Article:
• The finale of the Violin Concerto No. 5 in A major K. 219 (1775), sometimes called the "Turkish" Concerto, is interrupted by a loud episode of Turkish music. Mozart adapted this passage from an earlier ballet, Le gelosie del seraglio (The Jealous Seraglio Women) K. 135a, composed for Milan in 1772. In the concerto, the cellos and double basses add to the percussive effect by playing their instruments coll' arco al roverscio, that is to say, col legno, striking the strings with the wood of the bow.


  • In 1811, Beethoven wrote an overture and incidental music to a play by August von Kotzebue called The Ruins of Athens, premiered in Pest in 1812. One item from the incidental music (Op. 113, No. 4) is the Turkish march. Beethoven also wrote a set of variations on his march for piano, Op. 76.
  • Beethoven's Wellington's Victory (1813) commemorates the British victory in the Battle of Vitoria. The opposing British and French armies march to battle with Turkish music versions of their respective battle songs, "Rule Britannia" and "Malbrouk s'en va-t-en guerre".
  • Beethoven returned again to Turkish music, by this time rather out of vogue, in a passage of the final movement of his Ninth Symphony (1824). A tenor soloist, assisted by the tenors and basses of the chorus, sings a florid variation on the famous theme, accompanied by Turkish instruments playing pianissimo (Froh! Froh, wie seine Sonnen, seine Sonnen fliegen...).


Turkish music also appears in works of Jean-Philippe Rameau, Michael Haydn (Marcia turchesca, MH 601), Gioacchino Rossini, Ludwig Spohr, in two operas of GluckDie Pilger von Mekka (1764) and Iphigenie auf Tauris (1779) – and in Symphony No. 6 in A minor ("Sinfonie turque") by Friedrich Witt (1770–1836). Paul Wranitzky, who in his lifetime was one of Vienna's most famed composers also wrote Turkish influenced music, including a large-scale symphony. Franz Xaver Süssmayr, best known for completing Mozart's unfinished Requiem, also composed several Turkish works, including operas and symphonies (his "Sinfonia turchesca" for example). Other composers who have written excellent examples of Turkish music include Joseph Martin Kraus, Ferdinand Kauer, Carel Anton Fodor ("Rondo alla turque" from his concerto for keyboard Op. 12) and Ferdinando Paer.

Musical characteristics[edit]

In Turkish music, the percussion instruments often play this rhythm:[5]

\new RhythmicStaff {
   \clef percussion
   \time 2/4
   c4 r c r c c c r \bar "||"

This is the same rhythm as the marching cadence of soldiers: "Left ... left ... left, right, left ..."

The melodic instruments in Turkish music often emphasize the rhythm by playing grace notes, either singly or several in succession, on the beat.[citation needed]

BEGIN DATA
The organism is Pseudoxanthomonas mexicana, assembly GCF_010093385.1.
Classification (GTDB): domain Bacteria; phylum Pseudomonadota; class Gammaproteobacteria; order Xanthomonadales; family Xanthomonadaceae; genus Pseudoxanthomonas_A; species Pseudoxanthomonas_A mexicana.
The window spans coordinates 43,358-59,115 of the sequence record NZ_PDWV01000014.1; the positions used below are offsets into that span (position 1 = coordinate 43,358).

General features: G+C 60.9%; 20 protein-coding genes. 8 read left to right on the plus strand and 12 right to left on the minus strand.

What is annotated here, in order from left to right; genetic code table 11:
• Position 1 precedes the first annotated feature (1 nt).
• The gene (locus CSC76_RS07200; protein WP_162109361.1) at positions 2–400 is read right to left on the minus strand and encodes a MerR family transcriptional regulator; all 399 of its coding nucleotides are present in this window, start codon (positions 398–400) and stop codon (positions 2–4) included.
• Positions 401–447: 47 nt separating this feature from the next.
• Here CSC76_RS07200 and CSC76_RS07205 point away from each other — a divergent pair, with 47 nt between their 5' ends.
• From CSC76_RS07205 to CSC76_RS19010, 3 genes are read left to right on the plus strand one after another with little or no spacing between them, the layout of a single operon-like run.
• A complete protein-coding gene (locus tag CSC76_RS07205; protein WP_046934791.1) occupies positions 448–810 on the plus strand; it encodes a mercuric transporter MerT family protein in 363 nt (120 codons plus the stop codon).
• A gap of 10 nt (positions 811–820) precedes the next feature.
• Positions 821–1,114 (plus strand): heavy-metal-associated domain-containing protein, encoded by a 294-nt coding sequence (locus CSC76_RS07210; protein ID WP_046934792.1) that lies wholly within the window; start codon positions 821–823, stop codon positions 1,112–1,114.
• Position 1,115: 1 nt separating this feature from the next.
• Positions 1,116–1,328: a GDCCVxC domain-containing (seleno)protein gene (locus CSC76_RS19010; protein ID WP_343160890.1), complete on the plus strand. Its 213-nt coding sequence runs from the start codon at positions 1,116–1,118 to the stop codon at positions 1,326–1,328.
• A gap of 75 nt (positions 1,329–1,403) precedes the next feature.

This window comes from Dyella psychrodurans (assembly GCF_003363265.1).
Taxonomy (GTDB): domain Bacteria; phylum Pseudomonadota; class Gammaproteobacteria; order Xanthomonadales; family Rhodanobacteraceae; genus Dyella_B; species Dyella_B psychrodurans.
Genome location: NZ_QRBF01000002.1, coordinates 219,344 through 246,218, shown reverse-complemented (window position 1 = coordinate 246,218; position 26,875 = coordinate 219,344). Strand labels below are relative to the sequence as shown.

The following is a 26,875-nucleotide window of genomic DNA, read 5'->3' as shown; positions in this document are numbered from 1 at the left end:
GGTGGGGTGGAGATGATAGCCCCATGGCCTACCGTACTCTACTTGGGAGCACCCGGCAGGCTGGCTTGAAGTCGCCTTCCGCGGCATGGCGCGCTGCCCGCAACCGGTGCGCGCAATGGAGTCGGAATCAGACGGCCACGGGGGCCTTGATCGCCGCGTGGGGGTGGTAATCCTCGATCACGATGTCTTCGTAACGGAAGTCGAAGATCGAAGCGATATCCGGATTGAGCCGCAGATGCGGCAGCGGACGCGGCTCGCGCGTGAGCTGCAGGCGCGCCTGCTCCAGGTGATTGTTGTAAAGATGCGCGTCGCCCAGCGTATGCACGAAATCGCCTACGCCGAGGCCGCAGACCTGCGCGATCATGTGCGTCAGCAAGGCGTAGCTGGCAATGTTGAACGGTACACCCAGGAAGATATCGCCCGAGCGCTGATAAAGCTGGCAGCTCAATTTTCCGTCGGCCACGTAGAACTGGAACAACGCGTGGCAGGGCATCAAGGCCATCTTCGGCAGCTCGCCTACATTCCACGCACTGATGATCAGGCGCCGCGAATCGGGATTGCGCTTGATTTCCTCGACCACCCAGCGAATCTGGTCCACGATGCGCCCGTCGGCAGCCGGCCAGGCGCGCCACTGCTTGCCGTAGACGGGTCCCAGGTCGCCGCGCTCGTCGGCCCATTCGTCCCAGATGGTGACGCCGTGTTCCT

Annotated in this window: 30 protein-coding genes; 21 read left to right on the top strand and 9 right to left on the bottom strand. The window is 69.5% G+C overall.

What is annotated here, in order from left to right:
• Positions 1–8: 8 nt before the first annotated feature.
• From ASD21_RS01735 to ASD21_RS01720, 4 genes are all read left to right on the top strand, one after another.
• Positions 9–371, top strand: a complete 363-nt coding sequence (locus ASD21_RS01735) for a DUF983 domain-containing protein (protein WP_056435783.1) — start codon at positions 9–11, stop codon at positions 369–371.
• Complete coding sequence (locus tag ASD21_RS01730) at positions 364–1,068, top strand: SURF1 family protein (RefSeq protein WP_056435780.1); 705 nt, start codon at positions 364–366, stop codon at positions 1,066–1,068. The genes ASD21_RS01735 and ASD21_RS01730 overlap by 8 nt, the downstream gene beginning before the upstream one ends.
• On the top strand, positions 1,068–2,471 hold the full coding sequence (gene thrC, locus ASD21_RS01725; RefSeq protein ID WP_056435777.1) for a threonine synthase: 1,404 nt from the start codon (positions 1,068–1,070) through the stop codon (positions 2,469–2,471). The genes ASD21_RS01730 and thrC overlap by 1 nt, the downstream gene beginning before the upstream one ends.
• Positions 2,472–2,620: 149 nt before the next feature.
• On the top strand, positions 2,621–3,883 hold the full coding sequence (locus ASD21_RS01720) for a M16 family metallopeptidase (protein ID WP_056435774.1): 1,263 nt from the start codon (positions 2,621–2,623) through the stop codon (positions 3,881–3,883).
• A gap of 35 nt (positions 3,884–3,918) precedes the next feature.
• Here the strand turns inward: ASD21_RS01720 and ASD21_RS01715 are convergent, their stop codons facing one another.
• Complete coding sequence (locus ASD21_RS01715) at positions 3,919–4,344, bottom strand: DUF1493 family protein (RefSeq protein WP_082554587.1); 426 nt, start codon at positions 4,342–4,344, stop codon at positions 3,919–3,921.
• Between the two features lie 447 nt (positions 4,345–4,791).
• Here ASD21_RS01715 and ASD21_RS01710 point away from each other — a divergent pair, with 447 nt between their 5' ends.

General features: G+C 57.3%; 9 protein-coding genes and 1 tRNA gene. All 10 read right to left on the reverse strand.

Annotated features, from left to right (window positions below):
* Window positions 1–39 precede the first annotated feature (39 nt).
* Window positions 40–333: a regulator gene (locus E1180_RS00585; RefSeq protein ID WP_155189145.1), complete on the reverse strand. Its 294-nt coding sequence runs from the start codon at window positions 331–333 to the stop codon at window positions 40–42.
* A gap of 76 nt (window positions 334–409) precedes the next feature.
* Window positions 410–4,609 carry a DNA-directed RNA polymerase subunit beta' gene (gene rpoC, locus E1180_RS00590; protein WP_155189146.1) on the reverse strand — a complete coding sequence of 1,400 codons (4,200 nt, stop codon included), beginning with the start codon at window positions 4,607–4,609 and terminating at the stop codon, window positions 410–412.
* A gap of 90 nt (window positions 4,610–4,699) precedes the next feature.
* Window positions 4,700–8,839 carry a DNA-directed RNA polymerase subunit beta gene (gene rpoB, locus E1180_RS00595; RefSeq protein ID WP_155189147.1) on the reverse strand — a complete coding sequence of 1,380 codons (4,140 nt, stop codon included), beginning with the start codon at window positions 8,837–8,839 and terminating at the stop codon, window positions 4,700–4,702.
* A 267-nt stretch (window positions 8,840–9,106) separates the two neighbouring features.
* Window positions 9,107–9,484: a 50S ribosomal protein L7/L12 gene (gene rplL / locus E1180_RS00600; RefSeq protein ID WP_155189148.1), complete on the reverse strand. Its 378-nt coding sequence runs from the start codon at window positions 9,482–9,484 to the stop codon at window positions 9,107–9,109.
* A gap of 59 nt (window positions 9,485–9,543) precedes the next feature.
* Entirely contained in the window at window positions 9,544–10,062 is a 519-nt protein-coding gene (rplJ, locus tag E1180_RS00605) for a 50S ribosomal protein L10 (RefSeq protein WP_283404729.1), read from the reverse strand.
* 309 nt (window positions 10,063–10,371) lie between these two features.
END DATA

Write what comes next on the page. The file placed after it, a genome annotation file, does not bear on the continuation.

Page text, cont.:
Both characteristics just mentioned can be seen in the following extract of Turkish music in the Mozart's Violin Concerto No. 5:


The military rhythm and grace notes are also seen in left hand part for this passage from the Turkish music in Mozart's K. 331 piano sonata, mentioned above:

Mozart KV-331 III Teil-C.png

The role of Turkish music in a larger work seems to be to serve as a form of musical relaxation.[citation needed] Thus, in the finale of Beethoven's Ninth Symphony, the Turkish march serves as a period of lowered intensity between two more massive and emotionally charged sections. Turkish music commonly is found in finales, which (as Charles Rosen point out) are typically the most relaxed and loosely organized movements of Classical works.

The "Turkish stop" on early pianos[edit]

Around the turn of the 19th century, "Turkish" music was so popular that piano manufacturers made special pianos with a "Turkish stop," also called the "military" or "Janissary" stop. The player would press a pedal that caused a bell to ring and/or a padded hammer to strike the soundboard in imitation of a bass drum. The sound file for the first musical example above attempts to mimic the latter effect manually with a modern piano.

According to Edwin M. Good, the Turkish stop was popular for playing the Mozart K. 331 rondo, and "many were the pianists who gleefully used the Janissary stop to embellish it."[6]


  1. ^ Farmer (1950)
  2. ^ The opera is discussed in the article "Haydn" in The Grove Dictionary of Opera, online version, copyright 2007, Oxford University Press.
  3. ^ Finscher (2000, 10)
  4. ^ Pirker, Michael (2001). "Janissary Music," New Grove Dictionary of Music and Musicians (2 ed.). Macmillan. p. 803. ISBN 1561592390.
  5. ^ This point has been made by conductor James Conlon in his public lectures on The Abduction from the Seraglio.
  6. ^ Good (1999)


  • Farmer, Henry George (1950) Military Music. London: Parrish.
  • Finscher, Ludwig (2000) Joseph Haydn und seine Zeit. Laaber, Germany: Laaber.
  • Good, Edwin (1999) "Grand and Would-Be Grand Pianos," in James Parakilas, ed., Piano Roles (New Haven: Yale University Press, 1999).


  • "Janissary music" in Grove Music Online, accessed January 8, 2011.
  • Signell, Karl. "Mozart and the Mehter," Turkish Music Quarterly I/1 (1988)

External links[edit]

Links with sound files of works cited